Whilst sat eating my dinner in between clients I received a phone call. Now anyone who knows me will tell you the chance of me picking up are pretty slim, as I’m with people all day. However, for some unknown reason, I did. To my surprise it was Elaine, but unfortunately, it wasn’t good news. Laurens’ esophagus has ceased to work properly and as a result, she had to me PEG feed and ended up losing a considerable about of weight, ended back up in the wheel chair and starting to weaken. Her shoulder and hip were both out and she had been to the hospital again for pain relief whilst professionals tried to get her hip back into place.
Elaine wanted to know what they could do to stop Laurens hip dislocating and I advised, I sent some online videos, and I hoped they would suffice. We saw a little progress, but Lauren had some problems with doing a few of the movements. This always happens online with certain movements. I can literally teach anyone how to do them pain-free, but, certain ones I feel need me there to reassure people as they have difficulty with them. I have a lot of time for Lauren and her family, they are genuinely nice people. The kind of people who would give you their last Rolo as I like to say 🙂 I knew if I could get Lauren to the studio for 4 hours over 5 days (4 sessions), we could really see some progress. At the time, I had just had a few more people leave and go back to work so my diary wasn’t as busy as it normally is. This seemed like the perfect time! I could easily squeeze 4 hours in and that’s just what we did.
Now this is the important bit and if you have EDS and you don’t have very good mobility, this is important for you to understand. Muscle does not waste away how you think it does! The body is very well adapted to keeping you alive and out of danger, just look at how pain works! Unless you are paralyzed, have MG or another condition, you will keep a certain base level of tissue. It took Lauren 5 days, to go from using a wheel chair, to walking 3/4 of a mile, flipping tyres (I do love my tyres) and running. It’s not magic, it’s just hard work and education. It’s not about strengthening muscles or training “Core”, they are already strong enough. It’s about re-establishing the connection between brain and body. Creating new path ways of action, which always start with intention. The more I push into my love of neuro-science, the more I realize there is so much more I don’t know. This doesn’t scare me, it just shows me that there is still so much to learn. My programme has remained pretty much unchanged over the years, as for why fix something that isn’t broken. However, my understanding of the mechanisms, my delivery and how I interact with people now, say from 3 years ago, is completely different. Lauren came to Newcastle to be educated and that’s what we did. How can you fix something if you don’t know how it works. Knowledge is power and ultimately the key to recovery.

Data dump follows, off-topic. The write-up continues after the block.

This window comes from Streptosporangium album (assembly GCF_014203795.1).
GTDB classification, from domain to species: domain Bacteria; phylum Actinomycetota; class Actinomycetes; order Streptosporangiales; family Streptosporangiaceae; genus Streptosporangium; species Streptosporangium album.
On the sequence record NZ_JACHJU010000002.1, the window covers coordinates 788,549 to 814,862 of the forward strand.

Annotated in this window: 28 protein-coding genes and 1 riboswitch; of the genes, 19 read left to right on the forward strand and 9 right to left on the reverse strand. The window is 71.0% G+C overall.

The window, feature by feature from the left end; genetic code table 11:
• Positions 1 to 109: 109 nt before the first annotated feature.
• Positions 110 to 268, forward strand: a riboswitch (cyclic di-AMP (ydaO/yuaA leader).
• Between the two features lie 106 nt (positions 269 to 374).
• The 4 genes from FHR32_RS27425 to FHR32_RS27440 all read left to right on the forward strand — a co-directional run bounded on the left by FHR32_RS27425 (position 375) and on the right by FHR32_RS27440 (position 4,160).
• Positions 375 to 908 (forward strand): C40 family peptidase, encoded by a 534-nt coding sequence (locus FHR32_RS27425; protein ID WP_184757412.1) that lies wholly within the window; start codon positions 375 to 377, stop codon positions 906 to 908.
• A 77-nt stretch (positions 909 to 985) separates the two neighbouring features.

I always appreciate it when people let me write about their journey in the studio, as it gives others hope. Only around 1/10 people I work with are comfortable with letting me write about them. So I thank Lauren for letting me write about her incredible journey and I hope it offers to someone reading a change in their thought process and they realize that there is always something people can do to help themselves. Truth be told, oh and ill piss a lot of people off saying this…but once you take out the people who actualy have EDS, from those with fibro, you are left with a bunch of people who can make complete recoveries. Yes, complete recoveries. If that doesn’t inspire hope and instead you’re getting your panties all twisted reading that, then you need to seriously reevaluate what you are actually doing to get better. Most with EDS can make incredible changes to their lives and live full, active and incredible lives. It’s not just my Guys and Girls doing it, there are people everywhere doing it. If you open your eyes and look for it, you will see it. What you see here is the end result, not the process. Flipping tyres isnt going to stop you dislocating, however, the process will. I’ve always used tyres as mile stone, why? Because the people who come through my door are in pain, they are afraid to move because of the pain. The idea of flipping a tyre scare the Sh#t out of them, but I promise them in a couple of weeks that that’s what they will be able to do. When you go from feeling weak and in constant pain (ive been there remember), to being able to flip a tyre…you feel incredible! I want my clients feeling like they are badass! (they are)
So here is to Lauren and her family! With determination, a little guidance and so much dog hair in my studio it’s going to take ages to clean up :-), you accomplished great things. It’s people like you who make my job feel incredible 🙂